Monthly commentary - May 2016

Brent Crude rallied more than 8%, ending the month just shy of $50. It broke through that psychological barrier for a few hours earlier in the month as well. This rise in oil prices, driven by supply concerns in Nigeria and Canada, helped boost most equity markets. The cost of a barrel has almost doubled since January’s lows.

At the month’s outset, it seemed highly unlikely the US Fed would raise its rates this year; however, a series of strong data has reversed that. By month-end, it was a coin-toss whether the Fed will add 25 basis points to its base rate in the next few months. Inflation continues to creep toward the Fed’s 2% target, while measures of consumer and business confidence and spending improve as well.

The consequences of tighter Fed policy will affect the globe, however. When investors begin to expect another rate hike, it pushes up the already highly valued dollar. This causes a monetary tightening of its own and creates a headwind for US exporters. The Fed is moving cautiously because it doesn’t want to strangle the US recovery. And, as much as it doesn’t want to advertise it, the Fed has to make sure the rest of the world isn’t upended by its actions either. Because when the dollar rises, the price of commodities sold by much of the emerging world falls.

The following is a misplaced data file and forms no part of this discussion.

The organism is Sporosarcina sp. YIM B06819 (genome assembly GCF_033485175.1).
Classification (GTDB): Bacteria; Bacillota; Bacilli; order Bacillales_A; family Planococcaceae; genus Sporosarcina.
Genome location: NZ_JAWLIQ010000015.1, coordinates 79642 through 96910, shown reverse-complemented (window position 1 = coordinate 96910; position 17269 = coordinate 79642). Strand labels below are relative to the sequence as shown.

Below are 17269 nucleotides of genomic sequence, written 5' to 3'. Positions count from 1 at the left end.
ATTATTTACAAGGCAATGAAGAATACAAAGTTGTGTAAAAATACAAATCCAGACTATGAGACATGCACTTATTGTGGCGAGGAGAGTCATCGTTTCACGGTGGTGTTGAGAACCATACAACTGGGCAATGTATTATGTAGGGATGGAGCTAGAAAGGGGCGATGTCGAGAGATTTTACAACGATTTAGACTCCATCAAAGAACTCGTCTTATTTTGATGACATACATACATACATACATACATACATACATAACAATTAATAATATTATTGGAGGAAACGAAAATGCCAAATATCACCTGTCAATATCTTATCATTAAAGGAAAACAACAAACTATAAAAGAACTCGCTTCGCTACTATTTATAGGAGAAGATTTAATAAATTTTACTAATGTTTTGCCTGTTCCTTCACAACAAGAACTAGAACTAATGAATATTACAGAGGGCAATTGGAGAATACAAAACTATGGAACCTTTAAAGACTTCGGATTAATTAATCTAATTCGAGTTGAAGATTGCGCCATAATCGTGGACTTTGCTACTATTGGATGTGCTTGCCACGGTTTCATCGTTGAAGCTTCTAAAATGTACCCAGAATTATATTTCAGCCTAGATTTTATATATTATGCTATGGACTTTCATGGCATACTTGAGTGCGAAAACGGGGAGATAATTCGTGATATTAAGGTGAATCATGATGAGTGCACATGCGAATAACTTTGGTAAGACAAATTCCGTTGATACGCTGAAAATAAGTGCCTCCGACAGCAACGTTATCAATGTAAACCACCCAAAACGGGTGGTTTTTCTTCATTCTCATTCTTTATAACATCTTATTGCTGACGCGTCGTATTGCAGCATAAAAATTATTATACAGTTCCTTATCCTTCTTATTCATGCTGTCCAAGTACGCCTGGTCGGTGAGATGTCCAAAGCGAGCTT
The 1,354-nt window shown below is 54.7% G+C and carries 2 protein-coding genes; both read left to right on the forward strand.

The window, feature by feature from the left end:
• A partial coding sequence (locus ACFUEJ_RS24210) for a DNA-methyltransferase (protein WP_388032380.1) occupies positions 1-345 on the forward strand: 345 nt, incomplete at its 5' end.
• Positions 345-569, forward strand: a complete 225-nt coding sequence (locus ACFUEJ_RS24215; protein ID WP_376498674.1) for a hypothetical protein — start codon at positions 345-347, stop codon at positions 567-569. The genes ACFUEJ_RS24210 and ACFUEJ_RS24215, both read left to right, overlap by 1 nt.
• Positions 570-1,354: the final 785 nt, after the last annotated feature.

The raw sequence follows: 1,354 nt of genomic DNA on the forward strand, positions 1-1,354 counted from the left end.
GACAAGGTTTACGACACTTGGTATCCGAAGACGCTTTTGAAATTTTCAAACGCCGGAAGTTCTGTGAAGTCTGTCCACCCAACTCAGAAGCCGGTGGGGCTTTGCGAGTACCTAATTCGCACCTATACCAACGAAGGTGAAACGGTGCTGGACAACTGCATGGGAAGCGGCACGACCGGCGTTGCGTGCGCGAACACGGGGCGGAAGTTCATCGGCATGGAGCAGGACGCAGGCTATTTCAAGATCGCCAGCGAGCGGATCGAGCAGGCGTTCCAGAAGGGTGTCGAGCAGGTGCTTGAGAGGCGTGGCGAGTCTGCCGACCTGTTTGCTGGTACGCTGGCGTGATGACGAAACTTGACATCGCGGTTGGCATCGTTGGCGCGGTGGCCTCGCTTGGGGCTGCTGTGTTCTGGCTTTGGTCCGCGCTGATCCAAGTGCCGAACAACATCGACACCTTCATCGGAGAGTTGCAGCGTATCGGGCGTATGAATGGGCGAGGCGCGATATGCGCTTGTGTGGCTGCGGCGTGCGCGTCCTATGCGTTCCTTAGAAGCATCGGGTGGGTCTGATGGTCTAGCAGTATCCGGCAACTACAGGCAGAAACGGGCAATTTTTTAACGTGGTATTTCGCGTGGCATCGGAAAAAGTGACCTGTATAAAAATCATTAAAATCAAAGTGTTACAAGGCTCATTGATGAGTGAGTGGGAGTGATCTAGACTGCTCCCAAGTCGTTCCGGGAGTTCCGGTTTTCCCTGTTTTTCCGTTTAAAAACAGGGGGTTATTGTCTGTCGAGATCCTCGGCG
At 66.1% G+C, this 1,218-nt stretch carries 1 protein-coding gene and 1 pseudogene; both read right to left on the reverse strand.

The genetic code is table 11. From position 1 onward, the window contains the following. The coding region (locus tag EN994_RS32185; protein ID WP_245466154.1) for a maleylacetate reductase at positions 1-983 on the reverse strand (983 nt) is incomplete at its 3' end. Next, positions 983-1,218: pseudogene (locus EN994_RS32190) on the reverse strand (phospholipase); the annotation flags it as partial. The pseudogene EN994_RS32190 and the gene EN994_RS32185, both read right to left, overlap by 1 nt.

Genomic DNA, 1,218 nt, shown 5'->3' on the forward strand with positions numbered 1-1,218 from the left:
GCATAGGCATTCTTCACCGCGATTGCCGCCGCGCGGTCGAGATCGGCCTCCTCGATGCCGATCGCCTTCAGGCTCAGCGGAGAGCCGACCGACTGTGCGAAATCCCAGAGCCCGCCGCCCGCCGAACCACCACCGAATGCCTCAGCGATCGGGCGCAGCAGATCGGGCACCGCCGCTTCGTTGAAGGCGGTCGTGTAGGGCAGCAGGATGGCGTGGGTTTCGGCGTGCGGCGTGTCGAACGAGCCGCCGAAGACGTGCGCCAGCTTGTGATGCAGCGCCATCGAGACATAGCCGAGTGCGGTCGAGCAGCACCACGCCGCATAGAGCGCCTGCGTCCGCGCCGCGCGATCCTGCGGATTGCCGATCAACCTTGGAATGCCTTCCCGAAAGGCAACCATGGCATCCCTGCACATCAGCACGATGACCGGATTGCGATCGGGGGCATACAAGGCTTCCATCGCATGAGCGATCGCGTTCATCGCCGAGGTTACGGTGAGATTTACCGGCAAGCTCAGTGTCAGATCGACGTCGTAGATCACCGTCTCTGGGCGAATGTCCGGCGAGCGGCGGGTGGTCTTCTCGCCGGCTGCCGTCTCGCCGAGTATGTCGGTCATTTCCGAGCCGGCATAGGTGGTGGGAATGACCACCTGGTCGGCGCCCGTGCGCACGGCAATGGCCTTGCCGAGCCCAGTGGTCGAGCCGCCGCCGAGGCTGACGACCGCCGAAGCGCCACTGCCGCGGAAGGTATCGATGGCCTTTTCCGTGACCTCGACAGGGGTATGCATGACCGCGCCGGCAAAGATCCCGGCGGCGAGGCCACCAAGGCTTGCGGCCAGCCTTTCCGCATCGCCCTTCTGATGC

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Source: FE Analytics, data local currency total return to 31 May 2016

If rates do rise in the next few months, we think this is a good thing for the global economy. It would mean the world’s largest market is continuing to grow steadily. That is good for companies: their revenues should grow, leading to greater profits and more money to invest or return to shareholders. 

Ever closer polls

Brexit has dominated the airwaves ahead of the 23 June vote. Both sides have ratcheted up the rhetoric, promising plagues and woe for either result. We think the pros and cons are relatively even, although there will be plenty of volatility following a ‘Leave’ vote. There is also the chance of a long-term dip in trade if our politicians fail to secure trade bilateral deals outside of the European bloc. Although that will take years to finalise – and elongated periods of uncertainty are not preferable for most investors.

All of the doom-mongering has started to raise the ire of the public. The credibility of many politicians is being eroded by overstated risks and dubious logic. Either way, the result is likely to have a substantial impact on political careers from both sides of the debate.

As the vote gets closer, so have the polls. Markets appear to be swinging on every poll and data point now. This short-term volatility should provide opportunities for astute investors.

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